Laos – Travelling up north, to Nong Khiaw

Get beneath the surface - The InsideVietnam Blog

Our IAT tour leader, Tara, took a trip around northern Laos recently and brought back some great photos with her! Below is her post from the region – enjoy!


Not too many travellers make it up to Nong Khiaw and get to see the stunning mountainous landscapes of the north of Laos. But they should!

Nong Khiaw region provides some amazing hiking experiences as well as leisurely walks along the terraced rice paddy fields.

Cruising along the Nam Ou river will reward you with breathtaking scenery and warm-hearted encounters with friendly villagers.


About one hour upstream from Nong Khiaw, you will find the sleepy town of Muang Ngoi. It’s a place where daily routine revolves around community life, chickens and cows are an ubiquitous part of streetlife and kids play with whatever they can find.

                                                                   -Find that chicken 😉
And friendly foreigners are welcomed to participate in local life.
We recently met three British girls, spending part of their…

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I must say that one of the biggest and most unexpected perks of teaching in Vietnam is that I actually get to become friends with my students. I don’t know how I ever would have learned so much about Vietnamese culture and Vietnamese people if I didn’t have this job. In America it is sort of taboo for teachers and students to be friends but here that is not the case. One evening over a nice meal of exotic shellfish one of my adult students invited me to come on a charity trip with him.

Well… why not? I’m in.

The blanket cost of the trip was 700,000 VND ($32.75). We were going to do charity work in a remote Vietnamese province called Yên Bái. Our first destination was a small township called Mù Cang Chải. It is located near the Chinese and Laotian borders and is a solid 11 hour bus ride away from Hanoi. We would be visiting the H’mong people. The H’mong are the ethnic minority group in Vietnam. To be clear, these people are not Vietnamese, rather they are an ethnicity/culture without a country. Vietnamese is their 2nd language.

The history of the H’mong is blurry but it is widely accepted (among people who actually care about this obscure culture) that their heritage can be traced back to a town in northern China called Zhuolu. Since then however, they have migrated south to inhabit the mountainous highlands that span the northern Chinese borders of Vietnam, Laos and Thailand. It is here that they have lived for the past few centuries. Involved in almost all of the many conflicts that the region has seen over the years, subjected to military actions bordering on genocidal at the hand of multiple governments, the H’mong are now an obscure, dying culture. The H’mong language is spoken only by a relative few now. They were actually responsible for a plot to overthrow the Laotian government in 2007… allegedly. Interesting stuff.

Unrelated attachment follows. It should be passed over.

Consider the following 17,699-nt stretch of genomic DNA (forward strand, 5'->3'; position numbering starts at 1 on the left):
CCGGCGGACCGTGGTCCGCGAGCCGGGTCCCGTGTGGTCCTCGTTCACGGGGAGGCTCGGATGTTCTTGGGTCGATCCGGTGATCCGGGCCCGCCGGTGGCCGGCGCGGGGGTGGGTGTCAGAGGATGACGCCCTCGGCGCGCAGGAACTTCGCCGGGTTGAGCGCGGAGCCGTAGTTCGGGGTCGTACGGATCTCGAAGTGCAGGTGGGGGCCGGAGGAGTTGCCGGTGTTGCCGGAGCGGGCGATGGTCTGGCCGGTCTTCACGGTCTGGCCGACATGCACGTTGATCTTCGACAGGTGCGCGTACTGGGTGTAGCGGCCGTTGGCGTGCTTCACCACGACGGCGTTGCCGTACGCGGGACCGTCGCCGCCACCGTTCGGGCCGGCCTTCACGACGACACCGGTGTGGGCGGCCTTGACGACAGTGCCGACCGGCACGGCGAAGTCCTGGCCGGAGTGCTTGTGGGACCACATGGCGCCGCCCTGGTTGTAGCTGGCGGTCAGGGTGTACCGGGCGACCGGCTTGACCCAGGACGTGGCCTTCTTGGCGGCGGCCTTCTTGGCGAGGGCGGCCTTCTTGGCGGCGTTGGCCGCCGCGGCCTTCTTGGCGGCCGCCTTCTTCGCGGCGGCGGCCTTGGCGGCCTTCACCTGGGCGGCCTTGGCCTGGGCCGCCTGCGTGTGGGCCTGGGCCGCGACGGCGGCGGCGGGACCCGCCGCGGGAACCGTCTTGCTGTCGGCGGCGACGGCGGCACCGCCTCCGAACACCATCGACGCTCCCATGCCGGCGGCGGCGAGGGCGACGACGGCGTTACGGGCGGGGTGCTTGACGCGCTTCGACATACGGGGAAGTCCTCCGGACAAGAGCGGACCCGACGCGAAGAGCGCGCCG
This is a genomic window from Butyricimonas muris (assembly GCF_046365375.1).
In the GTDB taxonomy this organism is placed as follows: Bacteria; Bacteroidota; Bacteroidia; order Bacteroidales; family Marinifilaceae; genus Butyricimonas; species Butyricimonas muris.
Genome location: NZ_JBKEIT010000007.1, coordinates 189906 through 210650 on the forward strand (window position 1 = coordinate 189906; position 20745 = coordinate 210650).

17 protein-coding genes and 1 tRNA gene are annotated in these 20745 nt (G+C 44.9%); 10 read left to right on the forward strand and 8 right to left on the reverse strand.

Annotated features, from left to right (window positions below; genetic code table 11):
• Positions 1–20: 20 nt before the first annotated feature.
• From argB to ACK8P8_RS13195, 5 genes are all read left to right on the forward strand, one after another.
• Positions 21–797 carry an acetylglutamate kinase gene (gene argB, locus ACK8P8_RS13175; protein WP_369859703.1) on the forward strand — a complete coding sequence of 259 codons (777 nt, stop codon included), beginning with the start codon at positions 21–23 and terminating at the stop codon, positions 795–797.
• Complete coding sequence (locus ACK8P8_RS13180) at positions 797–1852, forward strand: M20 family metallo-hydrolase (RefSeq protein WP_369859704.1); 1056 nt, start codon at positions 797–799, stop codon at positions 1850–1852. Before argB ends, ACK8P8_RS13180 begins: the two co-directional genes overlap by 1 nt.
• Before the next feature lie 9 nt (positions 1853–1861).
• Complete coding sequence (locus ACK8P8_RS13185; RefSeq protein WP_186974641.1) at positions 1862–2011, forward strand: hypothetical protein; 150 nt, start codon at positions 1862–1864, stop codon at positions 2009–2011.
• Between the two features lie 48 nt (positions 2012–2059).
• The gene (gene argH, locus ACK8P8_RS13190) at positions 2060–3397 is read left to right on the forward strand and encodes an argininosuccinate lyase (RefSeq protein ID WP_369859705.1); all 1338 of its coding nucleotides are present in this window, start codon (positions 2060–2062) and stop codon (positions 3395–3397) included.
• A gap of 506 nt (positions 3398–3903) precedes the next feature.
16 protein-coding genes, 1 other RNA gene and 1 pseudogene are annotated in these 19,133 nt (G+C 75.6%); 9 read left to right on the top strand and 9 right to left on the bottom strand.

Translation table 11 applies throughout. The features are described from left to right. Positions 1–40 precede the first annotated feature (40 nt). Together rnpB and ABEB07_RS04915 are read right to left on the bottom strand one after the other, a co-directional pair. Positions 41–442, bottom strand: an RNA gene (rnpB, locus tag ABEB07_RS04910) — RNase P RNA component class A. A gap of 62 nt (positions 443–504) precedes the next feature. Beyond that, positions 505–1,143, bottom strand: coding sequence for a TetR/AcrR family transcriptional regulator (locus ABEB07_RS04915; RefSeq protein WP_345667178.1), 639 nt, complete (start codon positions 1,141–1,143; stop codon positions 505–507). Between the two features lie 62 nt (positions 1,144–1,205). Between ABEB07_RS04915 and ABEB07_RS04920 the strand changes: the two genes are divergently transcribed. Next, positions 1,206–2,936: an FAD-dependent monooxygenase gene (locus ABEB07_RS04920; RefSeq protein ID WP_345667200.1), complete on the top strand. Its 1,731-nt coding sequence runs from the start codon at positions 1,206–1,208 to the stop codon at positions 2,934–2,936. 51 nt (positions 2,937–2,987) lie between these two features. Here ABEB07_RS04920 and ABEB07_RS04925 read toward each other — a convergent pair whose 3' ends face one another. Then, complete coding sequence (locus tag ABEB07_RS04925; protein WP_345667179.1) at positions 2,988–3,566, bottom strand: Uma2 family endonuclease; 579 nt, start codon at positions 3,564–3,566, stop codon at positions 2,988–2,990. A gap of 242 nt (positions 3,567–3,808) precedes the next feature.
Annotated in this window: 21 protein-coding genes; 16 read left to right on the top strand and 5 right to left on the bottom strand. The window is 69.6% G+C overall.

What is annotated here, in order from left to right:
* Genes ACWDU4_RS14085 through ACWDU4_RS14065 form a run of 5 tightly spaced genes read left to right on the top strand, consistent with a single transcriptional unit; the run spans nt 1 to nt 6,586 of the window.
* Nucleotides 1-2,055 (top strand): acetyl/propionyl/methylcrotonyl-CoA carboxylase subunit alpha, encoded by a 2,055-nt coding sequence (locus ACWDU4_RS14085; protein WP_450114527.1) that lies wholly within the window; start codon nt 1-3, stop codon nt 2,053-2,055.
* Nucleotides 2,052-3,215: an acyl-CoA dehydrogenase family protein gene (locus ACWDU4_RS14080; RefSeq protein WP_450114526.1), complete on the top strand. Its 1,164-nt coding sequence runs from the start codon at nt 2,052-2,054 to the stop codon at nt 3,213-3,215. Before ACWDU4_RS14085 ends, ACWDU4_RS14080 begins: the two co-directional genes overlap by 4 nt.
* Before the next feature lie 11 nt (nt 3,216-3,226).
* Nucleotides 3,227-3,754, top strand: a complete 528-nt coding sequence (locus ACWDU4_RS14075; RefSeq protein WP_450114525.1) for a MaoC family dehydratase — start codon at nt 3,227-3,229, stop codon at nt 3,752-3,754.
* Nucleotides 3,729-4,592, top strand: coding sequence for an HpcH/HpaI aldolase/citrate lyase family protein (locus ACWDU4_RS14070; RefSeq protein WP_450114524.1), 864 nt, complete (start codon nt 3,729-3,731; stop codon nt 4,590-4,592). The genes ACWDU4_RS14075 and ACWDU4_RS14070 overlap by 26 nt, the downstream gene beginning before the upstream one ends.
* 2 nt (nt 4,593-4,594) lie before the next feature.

In Vietnam people often laugh when you mention the H’mong. This is because the word “H’mong” sounds a lot like the words “show ass” in Vietnamese. They swear it’s nothing related to racism though; they insist that it’s funny and harmless. Idk man. You can be the judge.

ANYWAY, I boarded the bus feeling pretty good that I was the only white person on the trip. It was a good indicator as to the authenticity of the experience I was about to have. Hardly any of my fellow travelers spoke English either. 9 hours later however, I was feeling pretty terrible about everything… about life. Buses in Southeast Asia are not made for somebody my size. And the infrastructure outside of the major cities is terrible. We were driving overnight and I was doing my best to sleep but it was tough with our bus driver trying to break some sort of land speed record on the winding, bumpy mountain roads. It didn’t help that I had to twist and mangle my long white-person legs into terrible positions to fit into my seat in the first place. Still though, I managed to achieve sleep at a couple points during the voyage but I would be rudely awakened when our bus sped over a bump so big that I actually lifted off the seat. It was a little traumatizing.